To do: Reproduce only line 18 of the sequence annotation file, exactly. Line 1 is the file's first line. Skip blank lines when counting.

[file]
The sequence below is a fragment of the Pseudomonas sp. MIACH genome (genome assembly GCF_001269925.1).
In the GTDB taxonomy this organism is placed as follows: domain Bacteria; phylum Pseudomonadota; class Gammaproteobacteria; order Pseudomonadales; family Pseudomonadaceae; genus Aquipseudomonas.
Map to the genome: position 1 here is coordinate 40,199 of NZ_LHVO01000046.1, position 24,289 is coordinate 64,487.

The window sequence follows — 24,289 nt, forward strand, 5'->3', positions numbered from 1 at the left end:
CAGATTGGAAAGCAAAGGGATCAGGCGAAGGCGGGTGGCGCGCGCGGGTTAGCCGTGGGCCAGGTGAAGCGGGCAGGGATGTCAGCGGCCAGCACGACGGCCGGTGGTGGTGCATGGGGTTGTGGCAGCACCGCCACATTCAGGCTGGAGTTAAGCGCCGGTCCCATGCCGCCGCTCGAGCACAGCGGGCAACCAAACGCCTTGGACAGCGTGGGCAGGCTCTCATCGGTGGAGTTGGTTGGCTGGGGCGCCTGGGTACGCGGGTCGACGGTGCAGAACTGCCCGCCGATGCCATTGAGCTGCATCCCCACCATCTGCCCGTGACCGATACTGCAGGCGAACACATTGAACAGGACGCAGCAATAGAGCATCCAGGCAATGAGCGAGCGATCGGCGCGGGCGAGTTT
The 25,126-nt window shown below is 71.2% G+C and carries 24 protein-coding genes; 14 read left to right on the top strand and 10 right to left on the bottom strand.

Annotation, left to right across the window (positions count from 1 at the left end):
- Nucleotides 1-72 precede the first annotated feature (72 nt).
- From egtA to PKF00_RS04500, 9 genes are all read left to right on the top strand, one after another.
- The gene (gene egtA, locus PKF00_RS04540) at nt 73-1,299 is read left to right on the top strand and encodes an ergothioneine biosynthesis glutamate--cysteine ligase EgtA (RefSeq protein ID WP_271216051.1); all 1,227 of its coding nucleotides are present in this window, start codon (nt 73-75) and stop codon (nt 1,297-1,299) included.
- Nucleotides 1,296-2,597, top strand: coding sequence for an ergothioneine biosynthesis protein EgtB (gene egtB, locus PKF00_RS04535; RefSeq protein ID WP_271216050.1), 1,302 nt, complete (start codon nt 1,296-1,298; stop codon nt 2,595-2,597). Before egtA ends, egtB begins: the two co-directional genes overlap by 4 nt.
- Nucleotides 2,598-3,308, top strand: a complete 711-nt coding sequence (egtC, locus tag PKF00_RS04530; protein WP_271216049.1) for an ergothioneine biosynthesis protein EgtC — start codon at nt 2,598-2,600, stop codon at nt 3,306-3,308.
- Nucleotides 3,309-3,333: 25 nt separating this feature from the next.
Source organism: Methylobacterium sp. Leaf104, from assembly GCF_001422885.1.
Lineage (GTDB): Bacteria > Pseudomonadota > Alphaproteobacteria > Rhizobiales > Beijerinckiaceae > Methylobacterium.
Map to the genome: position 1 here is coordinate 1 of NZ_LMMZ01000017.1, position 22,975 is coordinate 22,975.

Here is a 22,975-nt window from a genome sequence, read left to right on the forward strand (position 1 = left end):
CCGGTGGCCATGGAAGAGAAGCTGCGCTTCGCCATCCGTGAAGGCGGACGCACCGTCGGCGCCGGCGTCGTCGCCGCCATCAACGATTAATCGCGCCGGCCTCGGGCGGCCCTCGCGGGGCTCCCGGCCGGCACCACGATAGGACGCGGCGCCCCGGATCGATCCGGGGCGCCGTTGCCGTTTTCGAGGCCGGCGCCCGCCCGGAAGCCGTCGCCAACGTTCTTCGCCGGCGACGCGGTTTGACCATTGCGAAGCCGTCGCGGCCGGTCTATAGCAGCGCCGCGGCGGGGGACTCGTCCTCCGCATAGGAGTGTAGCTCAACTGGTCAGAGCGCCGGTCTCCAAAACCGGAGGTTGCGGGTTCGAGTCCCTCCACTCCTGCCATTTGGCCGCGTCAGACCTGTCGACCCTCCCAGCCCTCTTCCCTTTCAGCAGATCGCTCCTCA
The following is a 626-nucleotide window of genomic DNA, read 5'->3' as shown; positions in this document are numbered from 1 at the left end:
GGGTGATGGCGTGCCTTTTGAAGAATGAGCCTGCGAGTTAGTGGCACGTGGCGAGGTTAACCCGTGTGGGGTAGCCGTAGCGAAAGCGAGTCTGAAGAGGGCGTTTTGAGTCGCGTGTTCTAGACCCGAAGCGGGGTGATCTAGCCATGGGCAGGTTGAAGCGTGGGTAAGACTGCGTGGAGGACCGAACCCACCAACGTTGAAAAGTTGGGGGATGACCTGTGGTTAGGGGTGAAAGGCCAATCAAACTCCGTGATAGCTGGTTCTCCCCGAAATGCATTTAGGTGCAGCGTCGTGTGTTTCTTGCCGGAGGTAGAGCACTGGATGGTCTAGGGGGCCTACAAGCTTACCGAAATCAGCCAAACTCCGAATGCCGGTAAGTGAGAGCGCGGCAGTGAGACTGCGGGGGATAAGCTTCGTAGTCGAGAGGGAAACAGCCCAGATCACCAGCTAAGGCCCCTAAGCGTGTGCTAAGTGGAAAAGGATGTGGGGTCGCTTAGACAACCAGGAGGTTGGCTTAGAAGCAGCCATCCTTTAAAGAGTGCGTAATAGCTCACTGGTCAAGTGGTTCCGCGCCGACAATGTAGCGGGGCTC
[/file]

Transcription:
CCGGTGGCCATGGAAGAGAAGCTGCGCTTCGCCATCCGTGAAGGCGGACGCACCGTCGGCGCCGGCGTCGTCGCCGCCATCAACGATTAATCGCGCCGGCCTCGGGCGGCCCTCGCGGGGCTCCCGGCCGGCACCACGATAGGACGCGGCGCCCCGGATCGATCCGGGGCGCCGTTGCCGTTTTCGAGGCCGGCGCCCGCCCGGAAGCCGTCGCCAACGTTCTTCGCCGGCGACGCGGTTTGACCATTGCGAAGCCGTCGCGGCCGGTCTATAGCAGCGCCGCGGCGGGGGACTCGTCCTCCGCATAGGAGTGTAGCTCAACTGGTCAGAGCGCCGGTCTCCAAAACCGGAGGTTGCGGGTTCGAGTCCCTCCACTCCTGCCATTTGGCCGCGTCAGACCTGTCGACCCTCCCAGCCCTCTTCCCTTTCAGCAGATCGCTCCTCA